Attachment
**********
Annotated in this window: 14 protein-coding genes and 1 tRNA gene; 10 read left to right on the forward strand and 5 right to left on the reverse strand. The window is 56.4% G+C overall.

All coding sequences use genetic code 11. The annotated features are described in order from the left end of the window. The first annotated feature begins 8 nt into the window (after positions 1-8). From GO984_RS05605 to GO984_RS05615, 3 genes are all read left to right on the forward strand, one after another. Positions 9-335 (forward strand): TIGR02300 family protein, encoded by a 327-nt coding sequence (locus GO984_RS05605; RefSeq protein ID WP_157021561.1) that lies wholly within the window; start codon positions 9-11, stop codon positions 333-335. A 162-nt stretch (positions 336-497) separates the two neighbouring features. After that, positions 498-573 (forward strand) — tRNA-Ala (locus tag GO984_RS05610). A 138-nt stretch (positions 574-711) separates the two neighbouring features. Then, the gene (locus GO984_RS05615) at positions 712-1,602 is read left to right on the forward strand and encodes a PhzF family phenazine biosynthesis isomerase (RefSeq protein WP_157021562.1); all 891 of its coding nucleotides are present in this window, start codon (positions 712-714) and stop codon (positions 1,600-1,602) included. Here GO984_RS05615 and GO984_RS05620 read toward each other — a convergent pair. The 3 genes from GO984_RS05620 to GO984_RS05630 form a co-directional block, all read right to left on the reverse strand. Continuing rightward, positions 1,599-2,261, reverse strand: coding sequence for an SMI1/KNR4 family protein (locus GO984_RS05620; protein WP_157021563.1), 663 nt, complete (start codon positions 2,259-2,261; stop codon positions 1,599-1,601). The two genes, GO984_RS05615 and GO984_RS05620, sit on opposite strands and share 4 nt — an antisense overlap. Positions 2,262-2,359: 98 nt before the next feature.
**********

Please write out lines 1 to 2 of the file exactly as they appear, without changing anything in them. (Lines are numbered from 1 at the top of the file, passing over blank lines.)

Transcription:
Annotated in this window: 14 protein-coding genes and 1 tRNA gene; 10 read left to right on the forward strand and 5 right to left on the reverse strand. The window is 56.4% G+C overall.

All coding sequences use genetic code 11. The annotated features are described in order from the left end of the window. The first annotated feature begins 8 nt into the window (after positions 1-8). From GO984_RS05605 to GO984_RS05615, 3 genes are all read left to right on the forward strand, one after another. Positions 9-335 (forward strand): TIGR02300 family protein, encoded by a 327-nt coding sequence (locus GO984_RS05605; RefSeq protein ID WP_157021561.1) that lies wholly within the window; start codon positions 9-11, stop codon positions 333-335. A 162-nt stretch (positions 336-497) separates the two neighbouring features. After that, positions 498-573 (forward strand) — tRNA-Ala (locus tag GO984_RS05610). A 138-nt stretch (positions 574-711) separates the two neighbouring features. Then, the gene (locus GO984_RS05615) at positions 712-1,602 is read left to right on the forward strand and encodes a PhzF family phenazine biosynthesis isomerase (RefSeq protein WP_157021562.1); all 891 of its coding nucleotides are present in this window, start codon (positions 712-714) and stop codon (positions 1,600-1,602) included. Here GO984_RS05615 and GO984_RS05620 read toward each other — a convergent pair. The 3 genes from GO984_RS05620 to GO984_RS05630 form a co-directional block, all read right to left on the reverse strand. Continuing rightward, positions 1,599-2,261, reverse strand: coding sequence for an SMI1/KNR4 family protein (locus GO984_RS05620; protein WP_157021563.1), 663 nt, complete (start codon positions 2,259-2,261; stop codon positions 1,599-1,601). The two genes, GO984_RS05615 and GO984_RS05620, sit on opposite strands and share 4 nt — an antisense overlap. Positions 2,262-2,359: 98 nt before the next feature.